Two major studies co-authored by the Koret Shelter Medicine Program’s Drs. Denae Wagner and Kate Hurley, along with Dr. Jenny Stavisky from the University of Nottingham, were published today by The Journal of Feline Medicine and Surgery (JFMS).
Shelter housing for cats 1: Principles of design for health, welfare and rehoming, lays out the current state of scientific knowledge about the challenges of sheltering cats and the most effective responses to those challenges. The article will be of interest to anyone who designs or works in facilities that provide any kind of temporary housing for felines. The authors argue that,
“Well-designed accommodation enables improved standards of husbandry, as well as a better working environment for staff. This can have a significant benefit in expediting rehoming, as cats are healthier, and more likely to display natural behaviors and have positive interactions with potential adopters.”
The studies present a survey of the existing research along with knowledge acquired by the authors in their professional practice in shelter consultations. Topics covered in part 1 include:
- Defining required housing capacity,
- Housing design to accommodate cats’ needs, and
- Housing considerations to facilitate adoption
Part 2, Shelter housing for cats: Practical aspects of design and construction, and adaptation of existing accommodation, provides “an overview of some of the essential requirements for housing shelter cats, either singly or in groups. Specific practical aspects of housing, including design, space allowances, cage furnishings and suitable construction materials, are discussed, and suggestions made for upgrading existing housing where extensive rebuilding is not feasible or realistic.”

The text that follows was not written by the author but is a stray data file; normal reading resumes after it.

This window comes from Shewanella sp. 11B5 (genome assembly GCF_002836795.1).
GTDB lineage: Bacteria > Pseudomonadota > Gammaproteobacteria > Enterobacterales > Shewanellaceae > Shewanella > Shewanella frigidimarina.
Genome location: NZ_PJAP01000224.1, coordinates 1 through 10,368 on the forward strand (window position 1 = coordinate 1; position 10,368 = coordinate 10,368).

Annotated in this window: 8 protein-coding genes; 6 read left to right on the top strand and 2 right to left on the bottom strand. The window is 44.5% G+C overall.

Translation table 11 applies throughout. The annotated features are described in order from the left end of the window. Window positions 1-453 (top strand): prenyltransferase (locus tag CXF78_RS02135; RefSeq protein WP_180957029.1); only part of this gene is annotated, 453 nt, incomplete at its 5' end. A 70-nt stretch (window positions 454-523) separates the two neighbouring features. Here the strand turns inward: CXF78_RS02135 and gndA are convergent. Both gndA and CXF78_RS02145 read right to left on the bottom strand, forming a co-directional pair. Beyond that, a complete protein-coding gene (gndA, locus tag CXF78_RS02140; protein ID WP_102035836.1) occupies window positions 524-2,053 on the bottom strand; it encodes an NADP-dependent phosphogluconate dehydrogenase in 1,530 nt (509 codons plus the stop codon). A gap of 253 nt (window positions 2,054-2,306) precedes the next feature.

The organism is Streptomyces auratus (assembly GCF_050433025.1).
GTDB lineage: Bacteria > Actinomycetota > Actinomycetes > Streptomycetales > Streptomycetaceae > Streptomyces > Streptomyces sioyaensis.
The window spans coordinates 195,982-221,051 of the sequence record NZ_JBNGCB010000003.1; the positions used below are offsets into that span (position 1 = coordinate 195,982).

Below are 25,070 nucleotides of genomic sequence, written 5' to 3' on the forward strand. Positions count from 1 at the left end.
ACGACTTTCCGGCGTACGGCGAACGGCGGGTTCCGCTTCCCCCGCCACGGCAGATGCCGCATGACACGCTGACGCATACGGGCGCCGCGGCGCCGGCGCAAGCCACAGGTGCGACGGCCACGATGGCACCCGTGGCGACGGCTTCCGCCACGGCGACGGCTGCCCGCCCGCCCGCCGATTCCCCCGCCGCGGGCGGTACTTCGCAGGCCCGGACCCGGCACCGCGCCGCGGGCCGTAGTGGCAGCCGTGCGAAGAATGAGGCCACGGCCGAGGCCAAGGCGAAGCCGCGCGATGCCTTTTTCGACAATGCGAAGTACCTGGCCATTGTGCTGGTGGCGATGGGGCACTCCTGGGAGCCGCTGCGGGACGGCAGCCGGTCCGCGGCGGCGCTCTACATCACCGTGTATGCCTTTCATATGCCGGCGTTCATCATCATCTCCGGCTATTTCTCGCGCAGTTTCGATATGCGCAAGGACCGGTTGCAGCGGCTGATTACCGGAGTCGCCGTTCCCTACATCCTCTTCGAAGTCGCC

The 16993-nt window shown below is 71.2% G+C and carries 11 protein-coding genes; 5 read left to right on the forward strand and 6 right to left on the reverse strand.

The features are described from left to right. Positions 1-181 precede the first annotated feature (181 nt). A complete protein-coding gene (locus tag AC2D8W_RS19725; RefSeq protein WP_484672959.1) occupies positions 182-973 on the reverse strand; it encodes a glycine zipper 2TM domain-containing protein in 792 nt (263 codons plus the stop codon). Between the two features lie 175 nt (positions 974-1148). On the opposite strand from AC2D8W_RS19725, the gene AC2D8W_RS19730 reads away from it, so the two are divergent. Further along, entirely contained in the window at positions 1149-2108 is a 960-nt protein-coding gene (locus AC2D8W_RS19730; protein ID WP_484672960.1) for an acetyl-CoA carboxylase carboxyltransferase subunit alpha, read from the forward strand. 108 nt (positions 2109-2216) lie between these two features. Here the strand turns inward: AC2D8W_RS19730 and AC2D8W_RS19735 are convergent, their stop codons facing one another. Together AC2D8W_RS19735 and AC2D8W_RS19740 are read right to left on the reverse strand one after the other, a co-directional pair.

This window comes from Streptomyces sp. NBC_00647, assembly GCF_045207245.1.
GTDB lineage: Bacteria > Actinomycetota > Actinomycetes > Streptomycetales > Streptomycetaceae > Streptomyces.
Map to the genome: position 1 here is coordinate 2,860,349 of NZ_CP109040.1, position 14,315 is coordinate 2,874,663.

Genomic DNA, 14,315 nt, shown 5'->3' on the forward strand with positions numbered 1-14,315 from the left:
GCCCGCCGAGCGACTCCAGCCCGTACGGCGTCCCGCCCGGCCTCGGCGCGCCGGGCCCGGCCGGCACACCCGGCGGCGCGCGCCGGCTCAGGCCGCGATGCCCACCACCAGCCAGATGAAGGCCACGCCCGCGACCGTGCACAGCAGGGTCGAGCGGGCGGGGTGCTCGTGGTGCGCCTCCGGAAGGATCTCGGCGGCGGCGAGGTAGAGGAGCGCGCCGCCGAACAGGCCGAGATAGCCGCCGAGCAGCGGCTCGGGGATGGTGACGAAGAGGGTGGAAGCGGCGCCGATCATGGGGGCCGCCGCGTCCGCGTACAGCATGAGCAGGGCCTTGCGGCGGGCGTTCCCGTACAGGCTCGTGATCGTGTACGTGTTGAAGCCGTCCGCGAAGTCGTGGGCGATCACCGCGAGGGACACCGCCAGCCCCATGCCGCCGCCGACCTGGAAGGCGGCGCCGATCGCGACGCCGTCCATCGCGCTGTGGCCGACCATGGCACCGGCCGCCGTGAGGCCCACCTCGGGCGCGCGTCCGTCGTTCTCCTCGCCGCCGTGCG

“Even where facilities fall short of ideal, small changes can make a big difference to accommodation from a cat’s perspective. Some adaptations can be made easily and inexpensively…”
Shelter veterinarians familiar with the work of Drs. Wagner and Hurley will not be surprised to find support for upgrading existing housing by portalizing two standard-size cages, turning them into a double-sided dwelling that allows for separation of the cat’s feeding station and bedding from its elimination area. Double-compartment housing also permits more efficient cleaning, saving staff time and effort, and promoting the cat’s mental well-being and physical health by reducing the stress caused by handling and relocation.
The authors have chosen to make the articles available at no charge at the JFMS website, where they can be read online or downloaded as a PDF.